There is good acting and there is bad acting, and there is a whole lot in between.

The same goes for role-playing.

If you are reading this, you are probably considering using actors in a development or assessment exercise. Good choice.

What it offers is the opportunity to put relationship and communications into practice. Doing so enables people to build skills and confidence for when they have to do the real thing. It also helps to identify performance gaps in a safe and harmless environment.

This is particularly important as there is often a knowing/doing gap in the capabilities of workers; they know what they are supposed to do, but in the heat of the moment, when they are dealing with a difficult customer or are pressed for time, what they do might be something else altogether.

We also observe a gap between corporate performance language and how people interpret it. We have done a great deal of work bringing capability frameworks, or behavioural descriptions – such as those on the Human Synergistics Circumplex – to life. To get people to role-play a “Constructive” conversation is an effective way to assess whether people have got it, or not.

So in summary, role-playing can be clarifying, empowering and profoundly useful, but only when it is done well.

You may be considering the two main approaches to role-playing.

  1. An actor – ideally a skilled professional – plays a character and the learner/candidate engages this person in conversation; be it sales, consulting, negotiation, coaching, interviewing, etc
  2. Two or more learners, colleagues, are provided with a scenario and they engage in the conversation as if where real.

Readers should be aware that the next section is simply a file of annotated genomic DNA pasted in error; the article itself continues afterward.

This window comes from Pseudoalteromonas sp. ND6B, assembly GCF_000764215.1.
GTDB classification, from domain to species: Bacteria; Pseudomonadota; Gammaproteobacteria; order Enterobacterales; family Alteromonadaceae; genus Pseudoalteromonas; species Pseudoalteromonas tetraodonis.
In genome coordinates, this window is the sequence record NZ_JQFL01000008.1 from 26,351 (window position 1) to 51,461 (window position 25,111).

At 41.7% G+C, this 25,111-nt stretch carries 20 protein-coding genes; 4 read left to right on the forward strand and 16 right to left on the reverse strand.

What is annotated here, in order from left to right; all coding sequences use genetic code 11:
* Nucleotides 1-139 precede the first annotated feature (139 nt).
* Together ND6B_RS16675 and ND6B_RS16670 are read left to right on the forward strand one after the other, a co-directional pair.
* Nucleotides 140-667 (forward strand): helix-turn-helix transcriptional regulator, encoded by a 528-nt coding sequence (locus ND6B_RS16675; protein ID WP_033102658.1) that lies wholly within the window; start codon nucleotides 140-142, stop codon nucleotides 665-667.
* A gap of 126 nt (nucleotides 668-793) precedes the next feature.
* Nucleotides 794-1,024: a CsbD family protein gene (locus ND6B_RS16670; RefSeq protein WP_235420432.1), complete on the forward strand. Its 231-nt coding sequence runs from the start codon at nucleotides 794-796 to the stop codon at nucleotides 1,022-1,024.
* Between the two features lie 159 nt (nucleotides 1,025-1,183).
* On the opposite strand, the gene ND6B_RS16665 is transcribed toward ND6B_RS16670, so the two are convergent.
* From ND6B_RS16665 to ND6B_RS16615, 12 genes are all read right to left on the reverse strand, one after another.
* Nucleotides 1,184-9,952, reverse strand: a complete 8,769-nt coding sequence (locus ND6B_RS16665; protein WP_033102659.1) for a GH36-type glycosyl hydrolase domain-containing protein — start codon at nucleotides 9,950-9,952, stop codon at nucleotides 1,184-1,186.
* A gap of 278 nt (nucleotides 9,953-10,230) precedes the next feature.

In the first case, the best outcomes are achieved when the scenario is clear and credible, and the actor playing the character has the skills to deftly steer the drama to provide the ideal level of stretch for the learner/candidate. They must be a very good actor. That is a given, but they should also be able to deliver a performance that serves the development or assessment process; not too challenging but not to easy either. The actor should also be skilled in debriefing their experience. They should be able to speak from the character’s perspective, and also, they should be able to speak from an objective position as well.

When the role-play is between two colleagues, the best outcomes are achieved when the scenario is not too complicated, and the construction ensures that the players have the opportunity to employ specific observable skills. In this case, facilitating the debrief is a critical part of the process.

In addition to providing the actors, we can also provide experienced trainers to debrief the role-plays, break down the moments in which skills were used well and clarify opportunities for improvement.  In most cases, our actors have these skills.

Download the coup role-play brief to trigger some thinking on what you could share with us, to enable us to help deliver an outstanding live experience.  Or use the form below to contact the Managing Director.


Coup Role Play Quick Brief

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